Typical afternoon in Santo Domingo in October – about an hour or so of heavy rain then sun again.

Plan B

I always have a Plan B when I’m travel planning for the Caribbean during hurricane season.  A couple years back I almost had to activate Plan B due to an actual hurricane – watching its trajectory live a week before departure was making me chew my nails off, however it ended up not tanking my plans.  What’s Plan B?  In an effort to maximize precious (and approved) vacation time that would otherwise be lost if Plan A was canceled I had an alternate destination ready, complete with priced out flights and lodging.  I don’t book two trips, though!  I only make sure that, should the worst happen with Plan A, I have somewhere else I would like to go that’s also in a slightly different location (so weather issues with Plan A won’t bury the backup!) and in the price range I’m comfortable with.  Knock on wood but I haven’t had to activate Plan B to date, it’s just nice to know that I have options.


Determined to travel during your vacation time? Might be wise to have a backup trip outlined just in case!


Plan C

Speaking of options……honestly just keep the backup plan mentality and you’ll be fine.  Let’s say you’re at your destination (yay!) but a tour or site you’re really wanting to put on the itinerary isn’t available due to weather/season/locusts/gremlins/whatever.  Time for Plan C!  Have a list of multiple activities, tours, restaurants and sites you’d like to check out that way if one is closed or unavailable you’ll have options.  Can’t do a snorkel trip due to rough water?  Have a hike or museum Plan C in place and you’ll still get to enjoy the day!  Pro tip:  This is really good practice for all travel planning, not just during hurricane season, as is keeping a loose itinerary.  My formula for travel awesomeness goes something like this:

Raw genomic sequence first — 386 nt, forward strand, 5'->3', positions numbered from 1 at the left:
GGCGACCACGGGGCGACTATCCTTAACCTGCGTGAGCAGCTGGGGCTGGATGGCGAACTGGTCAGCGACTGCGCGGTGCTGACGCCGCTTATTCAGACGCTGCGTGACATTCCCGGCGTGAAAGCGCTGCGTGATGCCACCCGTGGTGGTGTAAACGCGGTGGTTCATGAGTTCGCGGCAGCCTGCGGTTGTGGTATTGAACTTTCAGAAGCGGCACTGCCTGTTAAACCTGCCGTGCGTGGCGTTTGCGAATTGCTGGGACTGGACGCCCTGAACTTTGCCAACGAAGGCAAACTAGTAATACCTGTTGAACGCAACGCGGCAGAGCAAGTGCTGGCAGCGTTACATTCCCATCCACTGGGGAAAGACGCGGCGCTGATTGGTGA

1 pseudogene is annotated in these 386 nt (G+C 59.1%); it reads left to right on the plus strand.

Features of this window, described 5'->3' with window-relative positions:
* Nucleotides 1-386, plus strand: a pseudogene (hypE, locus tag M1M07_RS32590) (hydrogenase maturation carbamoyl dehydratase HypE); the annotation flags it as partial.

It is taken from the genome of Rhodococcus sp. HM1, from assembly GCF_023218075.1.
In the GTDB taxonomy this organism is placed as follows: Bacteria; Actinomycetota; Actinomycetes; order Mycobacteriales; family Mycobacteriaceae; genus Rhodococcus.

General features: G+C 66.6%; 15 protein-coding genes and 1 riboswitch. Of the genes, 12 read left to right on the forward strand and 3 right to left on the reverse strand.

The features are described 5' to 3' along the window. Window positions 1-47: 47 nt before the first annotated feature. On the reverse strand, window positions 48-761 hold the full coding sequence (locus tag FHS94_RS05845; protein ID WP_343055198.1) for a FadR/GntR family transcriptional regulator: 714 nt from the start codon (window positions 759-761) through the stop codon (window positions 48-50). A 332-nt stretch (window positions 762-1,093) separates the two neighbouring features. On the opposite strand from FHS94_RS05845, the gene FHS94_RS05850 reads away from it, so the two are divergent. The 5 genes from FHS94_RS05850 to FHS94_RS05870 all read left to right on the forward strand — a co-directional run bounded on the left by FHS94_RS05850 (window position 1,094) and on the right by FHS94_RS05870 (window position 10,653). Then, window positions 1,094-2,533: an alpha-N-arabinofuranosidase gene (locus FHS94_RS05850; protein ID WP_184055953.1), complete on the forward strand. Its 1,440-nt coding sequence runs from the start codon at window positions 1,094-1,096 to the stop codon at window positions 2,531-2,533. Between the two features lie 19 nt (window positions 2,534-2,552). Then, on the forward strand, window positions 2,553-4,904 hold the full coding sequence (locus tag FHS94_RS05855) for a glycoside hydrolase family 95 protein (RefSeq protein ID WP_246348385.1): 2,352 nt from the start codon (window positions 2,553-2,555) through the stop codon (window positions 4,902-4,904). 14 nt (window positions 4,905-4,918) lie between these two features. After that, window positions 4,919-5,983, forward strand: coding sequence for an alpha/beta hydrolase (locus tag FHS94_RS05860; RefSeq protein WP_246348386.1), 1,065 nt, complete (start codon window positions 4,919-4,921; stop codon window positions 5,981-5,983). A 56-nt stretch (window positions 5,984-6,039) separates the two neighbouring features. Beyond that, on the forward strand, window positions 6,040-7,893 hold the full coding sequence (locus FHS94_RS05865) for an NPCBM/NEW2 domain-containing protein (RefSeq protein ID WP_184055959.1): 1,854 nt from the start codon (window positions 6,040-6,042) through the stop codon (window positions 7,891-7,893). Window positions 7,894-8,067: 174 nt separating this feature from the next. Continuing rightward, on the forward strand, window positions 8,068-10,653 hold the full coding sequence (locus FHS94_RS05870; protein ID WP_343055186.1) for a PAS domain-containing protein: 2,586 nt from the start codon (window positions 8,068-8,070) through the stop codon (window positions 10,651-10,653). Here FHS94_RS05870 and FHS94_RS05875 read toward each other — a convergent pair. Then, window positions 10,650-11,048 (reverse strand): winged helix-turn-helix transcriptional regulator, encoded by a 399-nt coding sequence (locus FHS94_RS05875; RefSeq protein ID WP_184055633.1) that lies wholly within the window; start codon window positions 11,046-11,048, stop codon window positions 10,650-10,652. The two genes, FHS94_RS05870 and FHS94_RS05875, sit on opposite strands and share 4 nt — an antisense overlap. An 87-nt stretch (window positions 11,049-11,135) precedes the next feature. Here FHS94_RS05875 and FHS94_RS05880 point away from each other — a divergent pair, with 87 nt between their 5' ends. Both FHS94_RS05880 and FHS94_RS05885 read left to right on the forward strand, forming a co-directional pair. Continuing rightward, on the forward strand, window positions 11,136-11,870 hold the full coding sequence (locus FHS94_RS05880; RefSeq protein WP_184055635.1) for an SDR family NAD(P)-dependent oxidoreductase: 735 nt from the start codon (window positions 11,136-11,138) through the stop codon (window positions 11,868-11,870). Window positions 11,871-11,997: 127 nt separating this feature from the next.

less expectations + more options = amazing trip


While there are pros and cons when it comes to travel insurance booking a trip during a more (potentially) “volatile” time might make it worth your consideration.  Check first with the hotel/resort/B&B you’re booking to find out their exact policy on weather related closures and issues however more often than not they don’t offer any exceptions and you’ll be on the hook per their cancellation and deposit policies.  You should read more here to find out if travel insurance is the right move for you (I almost always get it when traveling to the Caribbean/Central America during hurricane season, FYI).



Please note:  I am in no way minimizing the capacity for damage and danger a hurricane can pose!  The Caribbean and Central America have seen their fair share of tragic events related to hurricanes and the threat they pose should not be taken lightly.  Please monitor weather systems and heed all local warnings and evacuations when traveling.

So after reading this I hope you’ll understand why it can be appealing (and amazing!) to travel to the Caribbean during hurricane season!  Keeping an open mind and a high level of flexibility will enable you to enjoy your stay, experience less crowds and spend less cash.

Have you ever traveled to the Caribbean during hurricane season?  Where did you go?  I’d love to hear about your experience – drop me a comment below or shoot me a DM!